My Tokyo Guide
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added on : December 18, 2023
SusHi Tech Square is a free museum conveniently located near the Marunouchi and Ginza areas that features interactive exhibits on technology, sustainability, and modern culture in Tokyo. The museum not only introduces how Tokyo has transformed into the world’s largest metropolitan area, but also invites visitors to peer into the future and question our relationship with technology.
The museum’s Media Art Exhibition invites visitors to reflect on humans’ relationship with technology. Exhibits often feature interactive artworks in which the viewer alters the work itself, such as artificial intelligence that learns from participants. Invisibles in the Neo City focuses on the unseen, but omnipresent things hidden in Tokyo. One of the works, for instance, highlights Tokyo’s real-life anime locations—a world only visible to enthusiasts. The exhibit uses a combination of art and technology to help the viewer contemplate the idea of permanence in the modern world and the role of technology in our lives.
Metabolism Quantized is a work that uses advanced digital mapping to resurrect notable buildings in Tokyo, such as the distinctive Nakagin Capsule Tower. This concrete building in the Ginza district was designed with modular, replaceable units, intended to be swapped out when renovation was necessary. Loved by many, its demolition in 2022 disappointed fans, but the 3D Digital Archive allows visitors to experience Nakagin Capsule Tower, along with other beloved buildings, in virtual reality.
How (Not) to Get Hit by a Self-driving Car is a unique game that encourages people to test the limits of technology. The installation emulates a self-driving car at a crosswalk, and the goal is to cross the street without being recognized as a pedestrian by the autonomous vehicle. The AI becomes even smarter each time someone beats the game, as it uses data from successful attempts to improve its detection algorithm. Invisibles in the Neo City is on display from December 15, 2023 to March 10, 2024.
Petra Szemán《About their distance》
Tomo Kihara & Playfool《How (not) to get hit by a self-driving car》
The Tokyo 2020 Legacy Exhibition highlights the Tokyo 2020 Olympic and Paralympic Games. Various Olympic designs are on display, such as pictograms used for each event, and the two actual torches used in the Olympic and Paralympic Games. Visitors are welcome to hold these torches and gain a tangible sense of Tokyo’s efforts to be more accessible and inclusive—tactile indicators on the handle help visually impaired torch bearers to properly hold the torch while an inscription of the Paralympic message in braille is on the back. The exhibit also shows how Tokyo transformed to accommodate the needs of spectators and athletes with disabilities.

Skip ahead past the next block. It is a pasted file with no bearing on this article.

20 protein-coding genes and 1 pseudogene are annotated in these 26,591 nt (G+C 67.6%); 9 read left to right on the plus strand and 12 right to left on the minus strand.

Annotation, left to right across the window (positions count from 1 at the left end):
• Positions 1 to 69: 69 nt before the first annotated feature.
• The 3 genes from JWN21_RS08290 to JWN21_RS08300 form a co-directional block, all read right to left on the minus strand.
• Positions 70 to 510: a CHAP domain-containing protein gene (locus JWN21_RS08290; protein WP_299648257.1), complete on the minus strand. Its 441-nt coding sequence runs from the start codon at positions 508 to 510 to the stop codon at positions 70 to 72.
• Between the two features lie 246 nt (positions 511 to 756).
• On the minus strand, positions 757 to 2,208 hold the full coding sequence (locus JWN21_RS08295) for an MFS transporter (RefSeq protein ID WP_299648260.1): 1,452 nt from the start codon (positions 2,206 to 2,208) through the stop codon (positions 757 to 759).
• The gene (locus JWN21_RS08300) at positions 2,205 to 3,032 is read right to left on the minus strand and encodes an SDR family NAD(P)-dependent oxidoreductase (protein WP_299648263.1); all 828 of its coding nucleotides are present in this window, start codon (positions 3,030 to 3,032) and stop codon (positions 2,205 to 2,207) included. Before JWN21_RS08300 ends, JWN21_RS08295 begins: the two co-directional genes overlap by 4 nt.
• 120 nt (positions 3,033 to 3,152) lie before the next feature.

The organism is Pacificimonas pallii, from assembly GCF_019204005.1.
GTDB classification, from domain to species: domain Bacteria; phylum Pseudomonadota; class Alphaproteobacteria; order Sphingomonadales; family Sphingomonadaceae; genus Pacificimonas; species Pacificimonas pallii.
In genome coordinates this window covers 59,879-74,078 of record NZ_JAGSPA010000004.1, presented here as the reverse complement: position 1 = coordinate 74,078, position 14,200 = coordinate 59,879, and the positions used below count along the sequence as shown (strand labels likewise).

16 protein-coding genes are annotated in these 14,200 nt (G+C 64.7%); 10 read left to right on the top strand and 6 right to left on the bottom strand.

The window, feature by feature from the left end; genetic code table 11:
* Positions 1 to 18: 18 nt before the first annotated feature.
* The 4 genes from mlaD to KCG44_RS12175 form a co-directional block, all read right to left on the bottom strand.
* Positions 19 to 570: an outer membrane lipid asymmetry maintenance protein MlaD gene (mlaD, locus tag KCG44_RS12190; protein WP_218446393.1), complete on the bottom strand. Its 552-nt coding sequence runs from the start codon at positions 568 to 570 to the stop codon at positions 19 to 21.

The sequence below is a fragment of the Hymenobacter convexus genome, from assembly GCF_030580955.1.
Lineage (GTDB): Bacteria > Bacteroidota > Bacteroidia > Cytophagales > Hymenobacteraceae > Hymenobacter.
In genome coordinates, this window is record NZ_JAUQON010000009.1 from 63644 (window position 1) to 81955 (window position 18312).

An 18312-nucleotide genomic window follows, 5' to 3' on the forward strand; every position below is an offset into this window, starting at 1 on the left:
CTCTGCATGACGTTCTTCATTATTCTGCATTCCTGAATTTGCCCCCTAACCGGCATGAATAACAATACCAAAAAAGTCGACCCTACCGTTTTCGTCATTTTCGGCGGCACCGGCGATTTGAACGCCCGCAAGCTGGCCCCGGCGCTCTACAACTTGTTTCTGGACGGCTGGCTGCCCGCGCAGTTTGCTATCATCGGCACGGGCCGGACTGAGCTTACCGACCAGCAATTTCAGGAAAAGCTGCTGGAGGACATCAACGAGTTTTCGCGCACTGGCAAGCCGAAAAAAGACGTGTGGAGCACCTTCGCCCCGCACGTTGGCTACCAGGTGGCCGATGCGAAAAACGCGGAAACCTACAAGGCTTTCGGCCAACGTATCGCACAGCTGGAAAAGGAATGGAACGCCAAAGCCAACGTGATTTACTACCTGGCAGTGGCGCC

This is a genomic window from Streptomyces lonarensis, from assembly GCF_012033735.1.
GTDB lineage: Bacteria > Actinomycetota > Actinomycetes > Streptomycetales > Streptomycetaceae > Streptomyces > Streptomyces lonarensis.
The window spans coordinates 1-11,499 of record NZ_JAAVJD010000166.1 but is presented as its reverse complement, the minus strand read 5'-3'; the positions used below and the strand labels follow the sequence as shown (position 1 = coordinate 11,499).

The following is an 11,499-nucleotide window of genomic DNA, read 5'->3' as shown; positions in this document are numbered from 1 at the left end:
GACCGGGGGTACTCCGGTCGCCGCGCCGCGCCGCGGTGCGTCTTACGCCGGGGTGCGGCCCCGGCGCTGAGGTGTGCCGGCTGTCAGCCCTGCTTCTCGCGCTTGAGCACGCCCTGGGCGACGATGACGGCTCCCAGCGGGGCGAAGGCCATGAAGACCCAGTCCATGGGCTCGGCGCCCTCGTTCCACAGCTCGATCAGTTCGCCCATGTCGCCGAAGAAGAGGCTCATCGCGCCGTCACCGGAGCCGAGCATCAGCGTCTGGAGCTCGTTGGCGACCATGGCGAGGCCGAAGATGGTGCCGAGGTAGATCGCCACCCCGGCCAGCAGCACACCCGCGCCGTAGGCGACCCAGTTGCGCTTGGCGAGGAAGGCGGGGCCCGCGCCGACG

In addition to torch bearing, visitors can feel as if they were attending the Olympics and Paralympics themselves from a spectator stand with vibration and surround sound to replicate the fervor of the opening and closing ceremonies. There are also clothes worn by performers during the opening and closing ceremonies and various equipment used during the games. Visitors can get a taste of victory upon the winners’ podium, designed specifically for the Games, while there are a couple of games available too, such as cyber boccia and virtual skateboarding. Boccia is an event featured in the Tokyo 2020 Paralympic Games where contestants compete to get their balls closest to the target, and the cyber version uses object detection to calculate the score as the game progresses, allowing visitors to play without a judge. The exhibit is on display from December 15, 2023 to March 10, 2024.
*Exhibits are subject to change.
|3-8-3 Marunouchi, Chiyoda City, Tokyo
|SusHi Tech Tokyo
For up-to-date information on opening hours and further details please check the official websites.